Though food diversifies throughout the world according to local cultural backgrounds, there is a common ground in the universal approach to food: it is a part of everyday life and sharing food is still one of the greatest examples of humans acting as social creatures. Italy represents a unique case for now food is both celebrated and is involved in cultural celebrations that are still fundamental in Italian society. This course will provide students with a full immersion in the relationship between food and the local community in Italy, focusing on the many moments that represent conviviality in Italian culture and society. Coursework includes a wide variety of field learning activities through which students will be introduced to local and traditional crafts, food markets, typical street food vendors, local purchasing groups, community-supported agriculture, and countryside food festivals as fundamental milestones in the Italian gastro-social tradition. Through hands-on experiences and on-site activities students, will learn the fundamentals of community-geared food production and will acquire a deeper understanding of food as an essential element of society. This course includes experiential learning hours with our Community Engagement Member Institutions (CEMI). CEMI are dynamic learning environments created to foster learning through a structured interaction with the community. In addition to regular lecture hours, students will be involved in learning by doing through real projects and integration with the local population and territory in order to remove cultural and learning barriers as well as to develop a strong likelihood for success in life. The experiential learning hours are fully supervised by instructors who track students step by step during their learning experience, monitor and advise according to student needs, and support student initiative. This unique learning model allows students to benefit from an all-encompassing educational experience based on theory and practice in real enterprises, learning of comprehensive operational processes, problem-solving, leadership, and management.
Contact Hours: 45
3.0 Credits
Food & Culture | Course #: FWFCHW200 | Section: Sum 1 | Open
Recent decades have represented a dramatic change in the way we approach food. Food facts and information that are constantly updated and the ethics of sustainability have deeply influenced the worldwide awareness of food as the primary source of a healthy lifestyle. Italy has always stood out for its genuine cuisine characterized by fresh seasonal ingredients, an abundance of fruits and vegetables, healthy fats, and a distinct respect for food. This course will provide students with a complete overview of how food can be the basis of wellness, along with the practice of a positive lifestyle. Particular emphasis will be placed on seasonality, whole foods, and freshness, and contemporary innovations and traditional customs will be analyzed for the production of dishes and snacks that are both tasty and healthy. Course topics will also introduce students to the fundamentals of nutrition in order to better understand the aphorism �We are what we eat� and how this motto aligns with the Italian culinary tradition. Students will also complete a survey of the different dietary recommendations that have been researched and developed to examine how the field of dietetics is directly affected by social implications. Through hands-on experiences and on-site activities, students will experience the fundamentals of wellness-oriented cuisine and lifestyles. This class includes experiential learning with CEMI.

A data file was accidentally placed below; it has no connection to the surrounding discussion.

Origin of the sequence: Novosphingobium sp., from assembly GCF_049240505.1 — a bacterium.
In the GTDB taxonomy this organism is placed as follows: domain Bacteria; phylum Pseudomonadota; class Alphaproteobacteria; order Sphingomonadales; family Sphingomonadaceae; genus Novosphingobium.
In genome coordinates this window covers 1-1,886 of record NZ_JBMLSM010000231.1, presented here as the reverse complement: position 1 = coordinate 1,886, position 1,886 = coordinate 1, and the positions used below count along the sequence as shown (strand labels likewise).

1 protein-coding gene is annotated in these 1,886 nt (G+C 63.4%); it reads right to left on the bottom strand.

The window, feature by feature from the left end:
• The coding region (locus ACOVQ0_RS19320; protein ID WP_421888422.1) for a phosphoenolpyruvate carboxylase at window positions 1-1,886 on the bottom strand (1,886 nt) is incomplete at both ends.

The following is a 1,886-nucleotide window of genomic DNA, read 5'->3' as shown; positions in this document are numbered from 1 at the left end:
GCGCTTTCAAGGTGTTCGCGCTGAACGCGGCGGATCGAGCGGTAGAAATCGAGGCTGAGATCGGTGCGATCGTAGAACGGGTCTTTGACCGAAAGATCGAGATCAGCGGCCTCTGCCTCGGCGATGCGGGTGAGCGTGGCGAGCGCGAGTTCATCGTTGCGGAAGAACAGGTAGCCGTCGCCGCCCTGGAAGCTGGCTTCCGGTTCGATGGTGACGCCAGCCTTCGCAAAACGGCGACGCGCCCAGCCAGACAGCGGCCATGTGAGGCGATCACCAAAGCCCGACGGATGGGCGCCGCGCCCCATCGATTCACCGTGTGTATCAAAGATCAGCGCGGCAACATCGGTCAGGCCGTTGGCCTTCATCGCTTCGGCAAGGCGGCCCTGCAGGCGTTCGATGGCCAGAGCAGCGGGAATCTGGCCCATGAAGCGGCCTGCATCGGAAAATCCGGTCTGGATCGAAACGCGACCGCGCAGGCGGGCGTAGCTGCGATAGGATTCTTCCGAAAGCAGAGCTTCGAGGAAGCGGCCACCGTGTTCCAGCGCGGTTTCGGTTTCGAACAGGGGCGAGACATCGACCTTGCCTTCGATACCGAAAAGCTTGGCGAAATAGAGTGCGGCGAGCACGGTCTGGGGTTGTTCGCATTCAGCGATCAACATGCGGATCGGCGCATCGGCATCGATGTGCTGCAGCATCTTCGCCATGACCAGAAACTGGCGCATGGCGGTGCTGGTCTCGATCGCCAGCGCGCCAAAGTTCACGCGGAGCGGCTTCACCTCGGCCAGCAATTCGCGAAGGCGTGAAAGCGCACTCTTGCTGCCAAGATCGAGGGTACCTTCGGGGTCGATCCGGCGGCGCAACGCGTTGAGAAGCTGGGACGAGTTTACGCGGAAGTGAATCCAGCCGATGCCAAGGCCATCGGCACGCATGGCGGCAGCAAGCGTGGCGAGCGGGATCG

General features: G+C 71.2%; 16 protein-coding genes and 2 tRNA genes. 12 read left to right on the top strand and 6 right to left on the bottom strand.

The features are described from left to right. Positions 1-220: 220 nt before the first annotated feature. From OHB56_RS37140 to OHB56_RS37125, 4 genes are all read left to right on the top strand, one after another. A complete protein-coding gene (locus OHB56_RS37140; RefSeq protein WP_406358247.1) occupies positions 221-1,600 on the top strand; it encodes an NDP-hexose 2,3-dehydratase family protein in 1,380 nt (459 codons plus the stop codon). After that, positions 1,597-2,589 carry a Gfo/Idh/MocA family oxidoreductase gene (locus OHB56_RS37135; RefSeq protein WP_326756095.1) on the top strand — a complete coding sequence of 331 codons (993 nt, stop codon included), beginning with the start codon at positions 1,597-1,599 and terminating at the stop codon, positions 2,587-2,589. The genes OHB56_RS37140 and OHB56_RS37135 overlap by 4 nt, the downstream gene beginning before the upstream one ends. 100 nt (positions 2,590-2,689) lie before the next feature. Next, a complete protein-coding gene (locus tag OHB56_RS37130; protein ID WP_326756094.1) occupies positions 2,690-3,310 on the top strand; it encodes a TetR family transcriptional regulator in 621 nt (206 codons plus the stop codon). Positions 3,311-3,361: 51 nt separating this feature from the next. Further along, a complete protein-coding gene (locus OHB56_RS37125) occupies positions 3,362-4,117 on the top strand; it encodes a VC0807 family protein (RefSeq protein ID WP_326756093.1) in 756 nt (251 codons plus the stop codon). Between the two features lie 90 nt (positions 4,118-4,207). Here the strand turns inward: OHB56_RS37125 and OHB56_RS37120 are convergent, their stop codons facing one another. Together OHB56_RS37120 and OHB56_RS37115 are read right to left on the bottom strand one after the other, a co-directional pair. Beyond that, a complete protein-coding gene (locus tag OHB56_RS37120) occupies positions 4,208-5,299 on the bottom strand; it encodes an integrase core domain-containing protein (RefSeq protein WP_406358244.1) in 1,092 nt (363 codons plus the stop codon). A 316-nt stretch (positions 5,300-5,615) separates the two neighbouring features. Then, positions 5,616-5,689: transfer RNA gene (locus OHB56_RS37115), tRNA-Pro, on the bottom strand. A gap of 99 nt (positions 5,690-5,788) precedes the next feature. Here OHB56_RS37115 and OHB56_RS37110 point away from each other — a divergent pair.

Contact Hours: 45
3.0 Credits
Food & Culture | Course #: FWFCLV260 | Section: Sum A | Open
The genius of Leonardo Da Vinci is boundless and this course introduces students to his universal genius through an overview of his life, art, and his remarkable approach to the exploration of nature. Centuries before the scientific method of investigation became a standard for philosophers and scientists, Leonardo had already developed the essential characteristics that are still a part of the methodology today. Yet, his experiential and interdisciplinary approach to the world around him is still a mystery that continues to inspire current generations with the challenge to unveil the layers of his creative powers. In this course, students will have the opportunity to investigate Leonardo�s intellectual evolution, his interest in botanical studies, and his quest to discover the secrets of nature that allowed him to become a master and inspiration of Renaissance art. Leonardo�s unique path will be analyzed through a focus on his youth in Florence, his artistic career in Milan and France and the legacy of his masters, with investigation of his anatomical dissections and the inventions of extraordinary machines, as well as his approach to the mysteries of alchemy and some of his lesser-known interests. Not everybody knows that Leonardo's genius also involved the study of table manners, the creation of kitchen utensils, and the planning of pioneering kitchen devices that will also be experimented in this course. Discussions on Leonardo's various studies and their outcomes, guided visits in locations related to his artistic and scientific vocation, field learning activities, and a series of practical workshops on recipes written and inspired by Leonardo's eclecticism will provide the tools to construct a comprehensive understanding of the man behind the genius. This class includes experiential learning with CEMI.